Reporting QOF Investments

Deferring Capital Gain with QOF Investments

QOF investments offer taxpayers immediate tax savings—but more importantly, they also offer potentially extraordinary savings to long-term investors.

QOFs are corporations or partnerships that are organized to invest in qualified opportunity zones (QOZ). The IRS has designated 8,764 low-income tracts as QOZs.

Taxpayers may defer capital gains by rolling them over into a QOF within 180 days. The taxpayer generally must recognize the gain when the QOF investment is sold or exchanged or, if earlier, on December 31, 2026. However, some of the gains are not taxed at all if the taxpayer holds the investment for at least five years.

Longer-term investors may realize an even bigger bonanza. A taxpayer who holds a QOF investment for at least 10 years may elect to avoid federal income tax on the appreciation in the investment that is attributable to the deferred gain. The taxpayer’s basis in the appreciation is also stepped up to fair market value when the investment is sold or exchanged.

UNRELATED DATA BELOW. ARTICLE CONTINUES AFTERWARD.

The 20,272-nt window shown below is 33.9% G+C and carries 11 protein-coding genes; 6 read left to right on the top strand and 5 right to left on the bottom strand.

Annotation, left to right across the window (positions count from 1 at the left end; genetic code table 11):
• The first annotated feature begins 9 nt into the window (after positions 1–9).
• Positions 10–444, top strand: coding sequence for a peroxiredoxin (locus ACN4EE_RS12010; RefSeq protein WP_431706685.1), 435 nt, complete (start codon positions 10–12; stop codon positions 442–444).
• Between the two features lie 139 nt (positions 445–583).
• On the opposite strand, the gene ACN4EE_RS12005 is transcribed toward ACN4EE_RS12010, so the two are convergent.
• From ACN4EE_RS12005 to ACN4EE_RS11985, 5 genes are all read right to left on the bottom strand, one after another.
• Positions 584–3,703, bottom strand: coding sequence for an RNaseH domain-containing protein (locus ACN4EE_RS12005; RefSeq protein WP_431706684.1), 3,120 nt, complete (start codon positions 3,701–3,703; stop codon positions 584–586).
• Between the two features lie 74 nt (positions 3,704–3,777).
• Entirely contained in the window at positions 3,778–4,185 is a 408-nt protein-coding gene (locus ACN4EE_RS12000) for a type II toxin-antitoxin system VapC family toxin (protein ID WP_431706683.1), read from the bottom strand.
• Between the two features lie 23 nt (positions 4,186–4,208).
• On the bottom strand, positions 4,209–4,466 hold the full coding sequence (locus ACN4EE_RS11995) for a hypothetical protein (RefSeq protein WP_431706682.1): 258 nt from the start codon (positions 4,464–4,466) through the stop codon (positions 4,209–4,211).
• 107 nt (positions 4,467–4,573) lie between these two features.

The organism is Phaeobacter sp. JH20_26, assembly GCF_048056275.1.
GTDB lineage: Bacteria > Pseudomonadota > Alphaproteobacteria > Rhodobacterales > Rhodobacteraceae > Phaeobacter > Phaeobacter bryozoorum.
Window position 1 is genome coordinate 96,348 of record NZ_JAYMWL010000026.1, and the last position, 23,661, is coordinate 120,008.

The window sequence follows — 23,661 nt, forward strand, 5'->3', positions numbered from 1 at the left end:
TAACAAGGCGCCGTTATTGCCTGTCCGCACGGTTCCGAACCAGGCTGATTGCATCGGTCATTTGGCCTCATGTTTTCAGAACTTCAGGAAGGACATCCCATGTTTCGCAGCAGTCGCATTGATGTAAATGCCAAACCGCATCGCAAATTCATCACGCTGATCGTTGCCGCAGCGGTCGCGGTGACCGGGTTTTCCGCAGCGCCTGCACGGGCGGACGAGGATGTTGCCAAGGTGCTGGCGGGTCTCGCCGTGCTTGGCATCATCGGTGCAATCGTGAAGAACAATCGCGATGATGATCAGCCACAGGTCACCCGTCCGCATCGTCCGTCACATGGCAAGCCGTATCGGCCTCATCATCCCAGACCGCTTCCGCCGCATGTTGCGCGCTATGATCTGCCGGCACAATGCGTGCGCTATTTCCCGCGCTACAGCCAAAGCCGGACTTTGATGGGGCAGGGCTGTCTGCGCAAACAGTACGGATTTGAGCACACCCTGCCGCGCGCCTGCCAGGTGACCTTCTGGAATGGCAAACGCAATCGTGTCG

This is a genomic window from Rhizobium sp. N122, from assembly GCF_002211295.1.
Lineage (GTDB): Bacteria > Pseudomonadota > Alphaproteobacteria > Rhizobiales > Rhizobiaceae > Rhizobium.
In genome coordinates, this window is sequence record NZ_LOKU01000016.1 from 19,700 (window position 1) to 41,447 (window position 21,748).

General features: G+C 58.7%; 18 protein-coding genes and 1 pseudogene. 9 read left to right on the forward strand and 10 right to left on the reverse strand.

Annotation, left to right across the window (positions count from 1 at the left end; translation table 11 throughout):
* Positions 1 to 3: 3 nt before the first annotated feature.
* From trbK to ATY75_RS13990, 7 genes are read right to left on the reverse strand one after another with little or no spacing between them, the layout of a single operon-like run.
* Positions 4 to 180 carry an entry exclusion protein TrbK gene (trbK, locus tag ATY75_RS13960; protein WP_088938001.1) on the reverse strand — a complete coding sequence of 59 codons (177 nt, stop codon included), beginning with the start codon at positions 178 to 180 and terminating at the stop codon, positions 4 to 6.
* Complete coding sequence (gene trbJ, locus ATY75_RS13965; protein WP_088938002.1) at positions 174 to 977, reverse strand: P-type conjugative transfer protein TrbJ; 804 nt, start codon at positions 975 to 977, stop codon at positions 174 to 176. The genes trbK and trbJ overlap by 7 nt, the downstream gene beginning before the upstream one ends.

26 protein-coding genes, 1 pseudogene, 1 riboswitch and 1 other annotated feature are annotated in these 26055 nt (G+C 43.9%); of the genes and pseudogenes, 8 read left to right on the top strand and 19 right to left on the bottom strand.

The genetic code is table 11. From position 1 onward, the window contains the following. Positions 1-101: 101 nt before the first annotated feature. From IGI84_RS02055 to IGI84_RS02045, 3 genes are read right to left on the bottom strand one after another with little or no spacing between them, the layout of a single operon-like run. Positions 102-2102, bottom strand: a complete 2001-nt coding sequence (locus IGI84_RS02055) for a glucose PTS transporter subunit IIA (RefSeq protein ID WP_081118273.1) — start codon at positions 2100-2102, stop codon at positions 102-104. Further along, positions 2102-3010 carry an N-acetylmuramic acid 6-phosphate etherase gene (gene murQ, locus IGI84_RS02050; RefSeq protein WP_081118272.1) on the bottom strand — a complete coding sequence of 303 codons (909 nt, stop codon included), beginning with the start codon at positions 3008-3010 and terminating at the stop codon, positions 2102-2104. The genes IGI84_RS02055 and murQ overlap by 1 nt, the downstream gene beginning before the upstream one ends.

This combination of immediate deferral of gains, plus potentially tax-free long-term gains, is why many taxpayers think QOF investments are worth the paperwork.

A taxpayer who disposes of a QOF investment should be able to get most of this information from Form 1099-B, Proceeds from Broker or Barter Exchanges, that the QOF (or a third party) should provide. Part III for Form 8997 also includes a box for taxpayers to check if they did not receive a Form 1099-B.

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